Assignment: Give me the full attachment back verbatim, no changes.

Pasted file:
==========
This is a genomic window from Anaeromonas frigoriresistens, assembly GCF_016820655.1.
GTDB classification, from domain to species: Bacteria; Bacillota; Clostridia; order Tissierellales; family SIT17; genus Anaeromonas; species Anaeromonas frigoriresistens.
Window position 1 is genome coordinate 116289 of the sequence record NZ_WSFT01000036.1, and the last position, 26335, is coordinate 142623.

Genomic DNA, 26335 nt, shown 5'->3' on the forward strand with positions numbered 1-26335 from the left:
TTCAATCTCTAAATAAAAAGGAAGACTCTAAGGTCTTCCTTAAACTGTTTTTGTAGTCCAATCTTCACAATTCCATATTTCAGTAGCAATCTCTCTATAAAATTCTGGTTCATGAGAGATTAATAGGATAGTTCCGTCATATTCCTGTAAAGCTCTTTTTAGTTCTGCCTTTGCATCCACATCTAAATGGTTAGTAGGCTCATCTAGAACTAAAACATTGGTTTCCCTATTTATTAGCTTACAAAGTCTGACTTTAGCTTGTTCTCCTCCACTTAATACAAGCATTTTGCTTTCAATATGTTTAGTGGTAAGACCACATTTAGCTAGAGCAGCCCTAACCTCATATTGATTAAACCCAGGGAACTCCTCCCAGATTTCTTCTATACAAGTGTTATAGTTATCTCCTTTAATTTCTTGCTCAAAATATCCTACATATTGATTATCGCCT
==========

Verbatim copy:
This is a genomic window from Anaeromonas frigoriresistens, assembly GCF_016820655.1.
GTDB classification, from domain to species: Bacteria; Bacillota; Clostridia; order Tissierellales; family SIT17; genus Anaeromonas; species Anaeromonas frigoriresistens.
Window position 1 is genome coordinate 116289 of the sequence record NZ_WSFT01000036.1, and the last position, 26335, is coordinate 142623.

Genomic DNA, 26335 nt, shown 5'->3' on the forward strand with positions numbered 1-26335 from the left:
TTCAATCTCTAAATAAAAAGGAAGACTCTAAGGTCTTCCTTAAACTGTTTTTGTAGTCCAATCTTCACAATTCCATATTTCAGTAGCAATCTCTCTATAAAATTCTGGTTCATGAGAGATTAATAGGATAGTTCCGTCATATTCCTGTAAAGCTCTTTTTAGTTCTGCCTTTGCATCCACATCTAAATGGTTAGTAGGCTCATCTAGAACTAAAACATTGGTTTCCCTATTTATTAGCTTACAAAGTCTGACTTTAGCTTGTTCTCCTCCACTTAATACAAGCATTTTGCTTTCAATATGTTTAGTGGTAAGACCACATTTAGCTAGAGCAGCCCTAACCTCATATTGATTAAACCCAGGGAACTCCTCCCAGATTTCTTCTATACAAGTGTTATAGTTATCTCCTTTAATTTCTTGCTCAAAATATCCTACATATTGATTATCGCCT